How “Make in India” Will Break in India
Narendra Modi’s only aim is to hoodwink the gullible Indians – rather Indian voters – who rally around him hysterically with the hope to see good days in India after decades of misery in the country.
By Rakesh Raman
If wishes were horses, beggars would ride. In the present context, this saying goes well with India’s hype-driven Prime Minister Narendra Modi. He wants to live in a fool’s paradise by just saying everything but doing nothing.
Of late, he has released another bubble in the air which is about to bust. “Make in India” is a blind attempt to make India a manufacturing hub for the world while India’s own manufacturing is in doldrums. Modi knows that it’s already a stillborn idea. And he also knows that he is not serious about it.
His only aim is to hoodwink the gullible Indians – rather Indian voters – who rally around him hysterically with the hope to see good days in India after decades of misery in the country.
And those who think that this “Make in India” thing will move beyond the rhetoric are in fact intellectually challenged, dumb Modi fans – only. As the wise have eyes in their heads, they have already ignored it as another Modi joke.
[ Also Visit: Real Voter – Politics in India ]
The “Make in India” campaign is supposed to reinvigorate the local industry and invite investments in the country asking foreign companies to begin their manufacturing operations here.
Alas, it doesn’t work like Modi thinks. The dwindling local manufacturing is a manifestation of the fact that India is not the right place for any kind of industry. According to the World Bank’s “ease of doing business index” which measured the business atmosphere in 189 countries, India comes at a poor rank of 134.
Rampant corruption, torturing red-tapism, unskilled workers, and naïve politicians make India a hell for investors. And without stating his strategy to tackle all these irritants, Modi launched “Make in India” project, which can befool a few Indians but not the prudent foreign investors.
Most know that India’s manufacturing climate is polluted beyond repair. If Modi wants to invite foreigners in India’s manufacturing sector, he must first cleanse the suffocating local climate which has wiped out India from the global industrial map.
[ Also Read: How Small Businesses in India Are Their Own Enemies ]
Also, Modi wants to emulate China’s manufacturing model without knowing that China could attract foreign investments because its local manufacturing has constantly shown excellent performance. For example, China contributes over 22% to global manufacturing while India’s share stands at a dismal 2%.
While India and China have almost the same population, India’s manufacturing sector is struggling while Chinese economy is largely driven by manufacturing. This is evident from the contribution of manufacturing in the two countries’ GDP – in India it’s just 15% as compared to 34% in China.
Lack of skills is among the many factors for India’s poor performance in manufacturing. Today, there are nearly 500 million workers in India. Of these, more than 90% work in unorganized sector, working as pushcart vendors, street hawkers, home-based gem polishing workers, domestic servants, and so on.
As India’s human development index (HDI) – which indicates the level of skills in a country – staggers at a dismal rank of 135 in the world – there is hardly any workforce in the country that is employable in the modern manufacturing sector. As a result, the productivity levels in the industry are pathetically low.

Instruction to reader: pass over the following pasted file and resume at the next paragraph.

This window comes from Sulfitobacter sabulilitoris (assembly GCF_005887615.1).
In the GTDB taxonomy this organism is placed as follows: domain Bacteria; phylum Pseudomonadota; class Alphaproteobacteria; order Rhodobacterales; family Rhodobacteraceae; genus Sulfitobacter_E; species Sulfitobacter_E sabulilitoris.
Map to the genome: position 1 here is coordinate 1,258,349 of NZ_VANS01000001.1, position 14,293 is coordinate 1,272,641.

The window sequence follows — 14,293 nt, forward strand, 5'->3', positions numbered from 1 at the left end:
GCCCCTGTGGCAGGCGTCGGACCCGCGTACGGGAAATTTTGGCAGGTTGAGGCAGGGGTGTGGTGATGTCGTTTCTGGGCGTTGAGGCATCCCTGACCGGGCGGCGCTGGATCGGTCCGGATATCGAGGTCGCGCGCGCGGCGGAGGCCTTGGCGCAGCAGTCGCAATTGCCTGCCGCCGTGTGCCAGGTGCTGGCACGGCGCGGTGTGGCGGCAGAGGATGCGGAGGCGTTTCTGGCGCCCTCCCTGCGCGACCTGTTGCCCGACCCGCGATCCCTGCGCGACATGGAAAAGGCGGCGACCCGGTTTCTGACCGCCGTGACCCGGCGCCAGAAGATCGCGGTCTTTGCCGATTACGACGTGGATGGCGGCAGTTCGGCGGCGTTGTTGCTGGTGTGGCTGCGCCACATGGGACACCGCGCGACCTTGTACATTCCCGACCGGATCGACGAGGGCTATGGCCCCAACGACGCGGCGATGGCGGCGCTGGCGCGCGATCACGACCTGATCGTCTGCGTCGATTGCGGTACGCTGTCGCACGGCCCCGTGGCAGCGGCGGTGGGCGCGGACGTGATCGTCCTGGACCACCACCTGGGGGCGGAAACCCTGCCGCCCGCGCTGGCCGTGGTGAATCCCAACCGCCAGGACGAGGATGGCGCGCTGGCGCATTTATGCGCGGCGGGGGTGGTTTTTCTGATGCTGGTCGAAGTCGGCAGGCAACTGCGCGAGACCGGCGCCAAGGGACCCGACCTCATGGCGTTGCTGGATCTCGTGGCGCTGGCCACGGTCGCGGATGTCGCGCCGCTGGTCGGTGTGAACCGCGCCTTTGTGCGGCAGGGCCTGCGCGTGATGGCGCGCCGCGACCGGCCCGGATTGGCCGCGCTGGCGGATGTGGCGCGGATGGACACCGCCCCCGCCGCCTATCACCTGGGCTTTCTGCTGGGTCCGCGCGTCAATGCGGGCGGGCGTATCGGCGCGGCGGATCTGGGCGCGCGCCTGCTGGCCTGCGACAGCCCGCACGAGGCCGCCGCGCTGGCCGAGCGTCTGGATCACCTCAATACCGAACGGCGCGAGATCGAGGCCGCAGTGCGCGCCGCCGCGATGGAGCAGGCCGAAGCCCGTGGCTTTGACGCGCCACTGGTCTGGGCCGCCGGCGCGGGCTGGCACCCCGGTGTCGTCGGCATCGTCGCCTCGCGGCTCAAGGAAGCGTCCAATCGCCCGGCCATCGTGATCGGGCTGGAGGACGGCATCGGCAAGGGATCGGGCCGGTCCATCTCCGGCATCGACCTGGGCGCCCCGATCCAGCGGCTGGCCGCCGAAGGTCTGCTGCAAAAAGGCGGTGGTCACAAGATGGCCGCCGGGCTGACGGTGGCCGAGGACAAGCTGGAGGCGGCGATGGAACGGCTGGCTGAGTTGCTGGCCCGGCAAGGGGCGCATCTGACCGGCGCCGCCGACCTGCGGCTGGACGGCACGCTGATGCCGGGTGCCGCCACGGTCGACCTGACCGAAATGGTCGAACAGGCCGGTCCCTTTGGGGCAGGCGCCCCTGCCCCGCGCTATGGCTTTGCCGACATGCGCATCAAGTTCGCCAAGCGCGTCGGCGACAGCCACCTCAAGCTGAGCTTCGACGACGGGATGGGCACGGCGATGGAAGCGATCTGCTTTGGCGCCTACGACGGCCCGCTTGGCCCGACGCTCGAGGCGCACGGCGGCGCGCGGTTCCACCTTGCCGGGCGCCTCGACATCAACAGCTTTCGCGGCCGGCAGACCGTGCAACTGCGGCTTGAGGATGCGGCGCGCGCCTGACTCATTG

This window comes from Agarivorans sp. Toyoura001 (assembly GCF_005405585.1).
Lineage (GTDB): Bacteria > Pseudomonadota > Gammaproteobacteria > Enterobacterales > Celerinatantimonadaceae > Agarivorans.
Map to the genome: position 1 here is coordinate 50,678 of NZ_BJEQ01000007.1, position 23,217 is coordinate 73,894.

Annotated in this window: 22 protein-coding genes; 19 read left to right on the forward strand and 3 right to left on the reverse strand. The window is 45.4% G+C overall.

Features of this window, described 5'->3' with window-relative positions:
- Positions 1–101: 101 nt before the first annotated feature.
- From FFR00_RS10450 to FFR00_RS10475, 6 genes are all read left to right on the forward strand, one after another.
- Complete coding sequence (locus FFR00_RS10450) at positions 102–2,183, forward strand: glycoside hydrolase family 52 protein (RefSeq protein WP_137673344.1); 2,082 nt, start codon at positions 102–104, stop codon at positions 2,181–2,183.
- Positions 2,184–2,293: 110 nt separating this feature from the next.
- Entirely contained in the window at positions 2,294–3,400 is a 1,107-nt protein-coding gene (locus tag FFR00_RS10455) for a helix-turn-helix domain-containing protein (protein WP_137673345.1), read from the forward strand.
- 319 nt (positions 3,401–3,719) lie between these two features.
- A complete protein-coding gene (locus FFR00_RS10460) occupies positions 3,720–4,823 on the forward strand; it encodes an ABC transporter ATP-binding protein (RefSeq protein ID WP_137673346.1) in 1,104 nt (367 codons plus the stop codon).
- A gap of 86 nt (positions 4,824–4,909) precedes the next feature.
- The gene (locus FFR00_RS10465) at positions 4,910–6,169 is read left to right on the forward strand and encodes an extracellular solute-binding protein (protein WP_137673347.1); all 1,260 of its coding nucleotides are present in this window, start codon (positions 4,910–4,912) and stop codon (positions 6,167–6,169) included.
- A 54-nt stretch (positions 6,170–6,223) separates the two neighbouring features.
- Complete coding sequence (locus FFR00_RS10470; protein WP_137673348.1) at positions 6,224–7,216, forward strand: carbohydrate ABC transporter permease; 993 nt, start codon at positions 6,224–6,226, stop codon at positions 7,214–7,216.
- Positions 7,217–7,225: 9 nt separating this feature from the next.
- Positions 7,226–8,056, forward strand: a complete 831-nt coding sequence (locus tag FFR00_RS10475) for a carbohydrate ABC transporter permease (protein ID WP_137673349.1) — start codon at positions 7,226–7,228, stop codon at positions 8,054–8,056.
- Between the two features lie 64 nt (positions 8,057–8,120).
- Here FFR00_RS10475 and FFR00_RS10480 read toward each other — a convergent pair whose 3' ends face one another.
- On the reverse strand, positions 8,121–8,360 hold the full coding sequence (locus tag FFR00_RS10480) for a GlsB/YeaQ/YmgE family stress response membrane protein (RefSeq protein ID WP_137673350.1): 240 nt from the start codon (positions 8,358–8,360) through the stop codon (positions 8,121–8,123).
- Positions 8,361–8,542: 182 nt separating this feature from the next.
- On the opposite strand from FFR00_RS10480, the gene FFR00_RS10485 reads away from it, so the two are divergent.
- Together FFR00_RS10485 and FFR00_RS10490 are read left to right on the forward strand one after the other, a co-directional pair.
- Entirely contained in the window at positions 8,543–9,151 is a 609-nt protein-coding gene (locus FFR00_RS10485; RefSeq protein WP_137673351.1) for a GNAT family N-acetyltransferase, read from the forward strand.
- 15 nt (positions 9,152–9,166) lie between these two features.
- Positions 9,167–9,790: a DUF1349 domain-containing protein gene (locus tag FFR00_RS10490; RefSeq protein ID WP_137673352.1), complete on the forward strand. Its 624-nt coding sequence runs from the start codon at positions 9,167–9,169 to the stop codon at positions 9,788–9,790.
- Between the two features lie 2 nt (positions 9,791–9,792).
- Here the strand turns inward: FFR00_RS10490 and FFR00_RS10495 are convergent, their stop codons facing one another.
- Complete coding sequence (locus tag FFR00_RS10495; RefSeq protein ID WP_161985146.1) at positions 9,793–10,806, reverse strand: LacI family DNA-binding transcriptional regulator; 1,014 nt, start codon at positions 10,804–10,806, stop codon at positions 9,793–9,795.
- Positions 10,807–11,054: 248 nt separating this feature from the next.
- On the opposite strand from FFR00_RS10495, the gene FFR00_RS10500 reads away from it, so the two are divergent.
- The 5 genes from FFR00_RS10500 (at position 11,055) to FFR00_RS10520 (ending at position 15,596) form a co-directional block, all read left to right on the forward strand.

The factory workers in India are not educated and they are being used as mere pairs of hands while the education system in the country is going from bad to worse. According to a UNESCO report, India has by far the largest population of illiterate adults — 287 million or 37% of the global total.
[ Also Read: Meet the Uneducated Education Minister of India ]
If Modi’s “Make in India” invites foreigners to set up their factories here, does Modi expect them to bring their own qualified workforce? Then how will this project help generate employment opportunities in the country?
Plus, today’s modern industry is supposed to be run by technology-driven systems. But the technology adoption level in the country is also as bad as its record in other fields. According to The Global Information Technology Report 2014 released by the World Economic Forum, India’s rank is a poor 83. Worse, it has fallen to this level from its 2013 rank of 68 in the world.
Modi and his men are clueless about these contemporary factors that are required to be streamlined before going abroad with a begging bowl to beg for investments. He and his blind admirers look like fools when they talk about this misadventure called “Make in India.”
In fact, Modi wants to take undue credit from “Make in India” project by creating a hype around it. The truth is that he is not doing anything new. He has only stolen the previous government’s National Manufacturing Policy of 2011, which aimed to uplift the manufacturing sector by setting the targets of increasing the contribution of manufacturing in GDP to 25% and creating 100 million new jobs by 2020.
As Modi lacks skills and vision, he has simply given a new name – “Make in India” – to the old National Manufacturing Policy document created by his predecessors in the United Progressive Alliance (UPA) government.
The “Make in India” targets about foreign investment and local employment are so unreal that Modi can use them only as empty slogans for his hyped tweets to impress his dumb followers. They are not good enough to attract foreign investors in the country. That’s why Modi’s “Make in India” will simply break in India. QED.
By Rakesh Raman, the managing editor of RMN Company
You also can read: More Articles by the RMN Editor, Rakesh Raman
Photo courtesy: Make in India website